Making ghee at home is super simple! I am sharing a classic recipe on how to make ghee, plus a fun variation in the video.
Once you start using ghee, you will be hooked to this delicious cooking fat! Besides, it’s dairy-free for those with food sensitivities. In addition, it’s suitable for many healing diets such as keto, paleo, whole 30, GAPS, gluten-free diets.
What is Ghee?
Ghee is a cooking fat traditionally used in India. It is very similar to clarified butter, which people use in other parts of the world as well.
To make clarified butter, we boil the butter until water evaporates and milk solids separate from the butter fat. Some milk solids will float to the top and some will sink to the bottom. Then we skim away the milk solids (foam) from the top and strain away the remaining milk solids. What’s left is clarified pure butter fat.
However, to make ghee, we will need to cook the butter longer to allow milk solids in the bottom of the pot to caramelize. This gives the ghee a distinct nutty aroma and a golden colour. As a result, it is so flavourful and quite addictive. In my opinion, ghee is so much tastier than butter and an ingredient I can’t cook without these days.
Is Ghee Healthy?
Yes, ghee is a healthy cooking fat. It has higher smoking point than butter, therefore more suitable for high heat cooking. Ghee is also a source of fat-soluble vitamins, such as vitamin A, E and K. As the making process removes the dairy content from the butter, ghee became a great alternative for those who cannot consume dairy products. This traditional cooking fat is so popular among the keto, paleo, GAPS and whole 30 dieters.
How to Make Ghee?
The following images illustrate key steps of the cooking process.
- Place butter in a small pot.
- Melt the butter and then continue to simmer.
- Skim the foam from the top.
- Cook until the milk solids in the bottom of the pot caramelize and the butter fat is completely clear.
Spiced Clarified Butter (Niter Kibbeh)
In Ethiopian cuisine, a spice-infused clarified butter (Niter Kibbeh) is made similar to ghee. I included this fun variation in the recipe video. While I made a basic ghee, my friend Creag made a Niter Kibbeh.
To make Niter Kibbeh, you will simmer spices and herbs along with the butter. Added spices and herbs give the clarified butter extra aroma and flavour. This can be a very flexible recipe, because you can essentially add any herbs and spices you like. Typically, Niter Kibbeh uses onion, garlic, ginger, turmeric, cinnamon, black peppercorns, cardamon, cloves, fenugreek, coriander, cumin, bay leaves. Be sure to use fresh herbs whenever possible and whole spices to avoid ground spices clouding the Niter Kibbeh.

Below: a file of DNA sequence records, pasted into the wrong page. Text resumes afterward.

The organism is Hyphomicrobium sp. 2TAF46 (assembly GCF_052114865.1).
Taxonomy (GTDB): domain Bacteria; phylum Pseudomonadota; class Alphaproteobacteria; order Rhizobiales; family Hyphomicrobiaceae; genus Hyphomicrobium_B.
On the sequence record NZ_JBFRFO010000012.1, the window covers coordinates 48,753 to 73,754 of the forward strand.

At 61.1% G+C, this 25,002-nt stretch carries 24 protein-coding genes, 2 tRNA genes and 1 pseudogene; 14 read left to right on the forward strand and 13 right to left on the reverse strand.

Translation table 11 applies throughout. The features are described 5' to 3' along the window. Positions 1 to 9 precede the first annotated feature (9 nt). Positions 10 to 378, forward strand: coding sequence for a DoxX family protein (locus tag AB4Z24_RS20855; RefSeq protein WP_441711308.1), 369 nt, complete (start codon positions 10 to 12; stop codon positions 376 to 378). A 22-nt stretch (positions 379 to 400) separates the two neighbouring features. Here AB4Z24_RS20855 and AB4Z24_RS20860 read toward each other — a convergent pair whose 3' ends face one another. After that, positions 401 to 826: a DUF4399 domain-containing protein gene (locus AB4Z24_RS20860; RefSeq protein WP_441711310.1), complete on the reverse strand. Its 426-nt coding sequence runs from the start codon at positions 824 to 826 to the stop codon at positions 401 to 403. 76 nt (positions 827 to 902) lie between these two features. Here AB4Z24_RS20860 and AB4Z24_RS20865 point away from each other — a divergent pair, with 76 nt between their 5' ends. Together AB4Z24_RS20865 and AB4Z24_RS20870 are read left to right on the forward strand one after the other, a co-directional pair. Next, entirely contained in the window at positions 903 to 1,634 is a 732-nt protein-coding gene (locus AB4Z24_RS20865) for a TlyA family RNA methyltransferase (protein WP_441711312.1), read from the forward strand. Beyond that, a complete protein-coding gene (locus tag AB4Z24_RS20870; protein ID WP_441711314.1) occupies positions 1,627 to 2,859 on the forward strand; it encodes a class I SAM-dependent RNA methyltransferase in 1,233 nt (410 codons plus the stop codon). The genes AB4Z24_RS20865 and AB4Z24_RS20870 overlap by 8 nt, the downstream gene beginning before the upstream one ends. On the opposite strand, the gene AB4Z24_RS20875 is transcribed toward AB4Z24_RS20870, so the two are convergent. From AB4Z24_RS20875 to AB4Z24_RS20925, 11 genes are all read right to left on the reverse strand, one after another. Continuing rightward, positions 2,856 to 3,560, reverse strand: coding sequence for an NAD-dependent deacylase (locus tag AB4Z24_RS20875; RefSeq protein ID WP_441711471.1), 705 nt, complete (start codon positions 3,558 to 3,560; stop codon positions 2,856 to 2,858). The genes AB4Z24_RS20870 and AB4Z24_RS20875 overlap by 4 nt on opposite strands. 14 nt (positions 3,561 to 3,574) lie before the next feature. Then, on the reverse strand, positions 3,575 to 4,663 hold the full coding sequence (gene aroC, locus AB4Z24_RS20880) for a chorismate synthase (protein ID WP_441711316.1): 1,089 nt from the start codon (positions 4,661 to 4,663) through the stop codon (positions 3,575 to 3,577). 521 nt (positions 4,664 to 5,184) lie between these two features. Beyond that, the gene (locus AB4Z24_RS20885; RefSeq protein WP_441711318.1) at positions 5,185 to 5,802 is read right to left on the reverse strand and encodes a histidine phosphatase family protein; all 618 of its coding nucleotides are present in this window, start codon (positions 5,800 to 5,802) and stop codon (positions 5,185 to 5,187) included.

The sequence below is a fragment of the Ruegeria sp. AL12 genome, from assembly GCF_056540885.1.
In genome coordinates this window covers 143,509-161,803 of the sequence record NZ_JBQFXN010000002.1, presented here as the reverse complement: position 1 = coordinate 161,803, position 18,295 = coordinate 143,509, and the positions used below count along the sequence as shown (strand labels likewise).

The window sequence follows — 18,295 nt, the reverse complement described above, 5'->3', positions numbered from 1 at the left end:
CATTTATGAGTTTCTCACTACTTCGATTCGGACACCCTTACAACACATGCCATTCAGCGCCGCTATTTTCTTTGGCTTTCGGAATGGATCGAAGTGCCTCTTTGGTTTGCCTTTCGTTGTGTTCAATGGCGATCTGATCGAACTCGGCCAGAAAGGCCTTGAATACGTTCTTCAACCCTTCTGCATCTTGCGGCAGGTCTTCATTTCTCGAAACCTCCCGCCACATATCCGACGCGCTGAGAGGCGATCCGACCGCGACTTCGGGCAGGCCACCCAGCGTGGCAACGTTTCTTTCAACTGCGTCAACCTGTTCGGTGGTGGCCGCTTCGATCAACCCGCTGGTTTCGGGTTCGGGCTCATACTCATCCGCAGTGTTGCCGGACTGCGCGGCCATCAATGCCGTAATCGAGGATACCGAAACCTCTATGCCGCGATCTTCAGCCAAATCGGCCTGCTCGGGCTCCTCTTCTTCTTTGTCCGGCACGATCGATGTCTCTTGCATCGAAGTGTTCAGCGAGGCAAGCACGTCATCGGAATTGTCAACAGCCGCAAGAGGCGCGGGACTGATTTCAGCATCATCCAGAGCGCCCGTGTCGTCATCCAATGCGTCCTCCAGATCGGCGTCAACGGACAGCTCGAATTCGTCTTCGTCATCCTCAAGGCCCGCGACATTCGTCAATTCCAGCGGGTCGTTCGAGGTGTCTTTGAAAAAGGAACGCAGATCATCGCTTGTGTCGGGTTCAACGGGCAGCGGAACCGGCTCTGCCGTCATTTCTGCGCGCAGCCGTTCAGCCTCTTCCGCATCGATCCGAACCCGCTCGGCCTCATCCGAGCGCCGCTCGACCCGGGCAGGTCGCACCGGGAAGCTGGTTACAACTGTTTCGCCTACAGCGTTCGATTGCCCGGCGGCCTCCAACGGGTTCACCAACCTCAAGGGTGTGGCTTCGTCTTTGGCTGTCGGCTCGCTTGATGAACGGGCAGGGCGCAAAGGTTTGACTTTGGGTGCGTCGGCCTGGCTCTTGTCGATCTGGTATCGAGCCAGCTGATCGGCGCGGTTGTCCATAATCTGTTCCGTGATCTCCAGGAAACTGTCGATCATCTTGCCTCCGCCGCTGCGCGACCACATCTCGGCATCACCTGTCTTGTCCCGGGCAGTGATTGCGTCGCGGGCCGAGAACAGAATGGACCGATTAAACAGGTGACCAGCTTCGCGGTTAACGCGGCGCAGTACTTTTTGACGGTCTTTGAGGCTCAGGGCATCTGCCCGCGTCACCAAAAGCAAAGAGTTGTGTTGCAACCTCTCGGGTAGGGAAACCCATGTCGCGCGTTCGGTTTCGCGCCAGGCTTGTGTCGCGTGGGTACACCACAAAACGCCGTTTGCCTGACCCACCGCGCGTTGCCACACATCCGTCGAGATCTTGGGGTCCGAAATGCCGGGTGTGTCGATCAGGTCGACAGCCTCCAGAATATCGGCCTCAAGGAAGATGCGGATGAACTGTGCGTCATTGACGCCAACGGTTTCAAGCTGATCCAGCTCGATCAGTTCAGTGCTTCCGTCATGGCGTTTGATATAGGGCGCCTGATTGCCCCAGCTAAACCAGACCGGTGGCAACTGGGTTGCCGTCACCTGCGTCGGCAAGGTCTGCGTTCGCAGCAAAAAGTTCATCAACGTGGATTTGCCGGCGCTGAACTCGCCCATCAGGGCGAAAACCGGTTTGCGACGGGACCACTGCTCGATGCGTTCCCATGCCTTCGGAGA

You will generally need longer cooking time to make Niter Kibbeh. Plan to cook for 30 to 60 minutes, and watch the process to make sure you aren’t burning the ingredients or the butter. Personally I think it takes more time to evaporate the extra moisture in the onions, garlic, ginger and turmeric roots. Longer cooking at low temperature will extract the maximum flavours.
My friend Creag added whole chili pepper, fresh thyme and curry leaves for his own taste, and cooked his Niter Kibbeh for up to 90 minutes because he loves the onions slightly browned.
How to Use Ghee
In addition to traditional Indian dishes, you can use this delicious cooking fat in a variety of ways. I typically use mine for high temperature cooking and as a replacement of butter in dairy-free dishes. Here are some amazing recipes to make with ghee.
- Easy Chicken Liver Pâté (Keto, Paleo, Whole 30)
- Olive and Preserved Lemon Poached Shrimp
- Gluten-Free Sorghum Almond Cookies
- Injera (Fermented Ethiopian Teff Flatbread)
- Nourishing Lamb and Spinach Curry
How to Store Ghee
It turns solid once cooled down. Because ghee is pure fat, it has a long shelf life. You can store it in tightly sealed jars in a dark place at room temperature for 6 months. I keep mine in the fridge and they can last for more than a year.
How to Make Ghee (Easy, Plain vs. Spiced)
- 2 lb grass-fed unsalted butter
- Roughly cut the butter into large pieces, then place into a pot. Heat the pot on high heat to melt the butter.
- Once the butter starts to boil, turn the heat to medium. Continue to boil the butter as foam rises to the top.
- Cook the butter for about 25 minutes until the liquid turns clear. The milk solids should sink to the bottom of the pot and begin to caramelize. Turn off the heat.